You had to either go over or under these pipes. Under was a guaranteed mess but over was more precarious.
The slop ‘n slide was sloppier this year, so naturally more fun.
Another change for me from last year was the condition of my ankle. Tearing my tendon 3 months ago meant that this time I had to contend with a testy foot. Thanks to my injury I couldn’t just jump into the murky depths, I had to carefully navigate my way through them so as not to damage my tendon any further. That caution and instability made me feel infinitely weaker, a bit like an old lady, a curious state for an unabashed mud seeker. But even with all that extra care my ankle was still pretty aggravated with me after the run. I guess there’s just no pleasing some tendons.
Simone bypassed quite a few obstacles so she didn’t look like she had fallen into the vat of Hershey’s extra chunky chocolate that had swallowed the rest of us.
Jeremy, Drew, and Jason were giggly with delight throwing globs of mud at each other.
This year we continued our juvenile costuming tradition by naming our team MuckTales and dressing like ducks. Yes, MuckTales is a play on DuckTales, that Disney cartoon you watched incessantly when you were a kid. Jason and I came as two of the triplets. I believe we were Dewey and Louie but don’t quote me on that. However, you can quote me on this universal truth: sopping sweatpants make running really uncomfortable. The white sweatpants Jason and I wore to represent our duck feathers were a very bad idea. They absorbed all that muddy liquid like sponges and we came out of each trench about 15 pounds of gross sludge heavier. You don’t know chaffing until you’ve sprinted while sporting gritty dripping sweatpants. Although most of the other participants didn’t seem to recognize our characters, everyone caught on that we were ducks except for a delirious couple that thought we were piggies for some reason. (The feathers and beaks didn’t clue you in?) I guess with all our layers of goo we probably looked more like sewer treatment pond scrapings than anything else.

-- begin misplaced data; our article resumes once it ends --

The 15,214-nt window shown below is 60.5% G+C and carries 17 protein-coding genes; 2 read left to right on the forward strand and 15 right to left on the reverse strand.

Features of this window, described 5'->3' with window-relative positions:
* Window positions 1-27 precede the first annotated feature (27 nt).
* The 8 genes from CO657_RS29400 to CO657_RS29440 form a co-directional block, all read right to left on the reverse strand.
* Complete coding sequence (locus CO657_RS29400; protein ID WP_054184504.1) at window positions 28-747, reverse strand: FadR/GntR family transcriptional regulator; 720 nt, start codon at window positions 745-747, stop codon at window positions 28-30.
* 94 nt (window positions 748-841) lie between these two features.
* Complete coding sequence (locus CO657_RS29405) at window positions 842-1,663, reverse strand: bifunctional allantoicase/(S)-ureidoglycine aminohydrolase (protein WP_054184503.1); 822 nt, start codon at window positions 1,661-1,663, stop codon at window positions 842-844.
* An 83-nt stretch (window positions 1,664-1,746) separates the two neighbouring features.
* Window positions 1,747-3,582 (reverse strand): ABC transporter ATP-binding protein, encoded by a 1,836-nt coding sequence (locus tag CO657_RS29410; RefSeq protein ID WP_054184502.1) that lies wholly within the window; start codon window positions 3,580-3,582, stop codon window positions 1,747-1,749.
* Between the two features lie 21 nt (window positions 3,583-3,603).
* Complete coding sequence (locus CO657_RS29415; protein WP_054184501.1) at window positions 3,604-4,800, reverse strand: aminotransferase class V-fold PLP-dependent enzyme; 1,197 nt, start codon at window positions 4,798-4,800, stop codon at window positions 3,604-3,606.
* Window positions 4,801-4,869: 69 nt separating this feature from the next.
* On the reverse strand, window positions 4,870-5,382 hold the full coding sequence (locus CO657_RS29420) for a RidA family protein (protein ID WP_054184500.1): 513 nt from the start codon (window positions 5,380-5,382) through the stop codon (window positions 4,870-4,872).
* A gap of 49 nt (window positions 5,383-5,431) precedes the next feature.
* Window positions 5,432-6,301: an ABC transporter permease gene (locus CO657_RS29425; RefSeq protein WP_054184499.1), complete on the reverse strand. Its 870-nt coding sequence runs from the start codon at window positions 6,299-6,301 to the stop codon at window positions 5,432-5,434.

Our group, with the exception of Simone, looked like we had been dredged up from the bottom of a bog by the time we crossed the finish line.
We had a lovely grubby time running the Dirty Dash again. It was a bit chilly and I think our whole group was still cold hours later from that foul freezing water but it was all worth it for the chance to completely put aside cleanliness and see Jeremy get hit in his open mouth with a mud bomb. I will long treasure my mucky memories and the grime I keep digging out of my toenails. Dirt and fond recollections are the gifts that just keep on giving.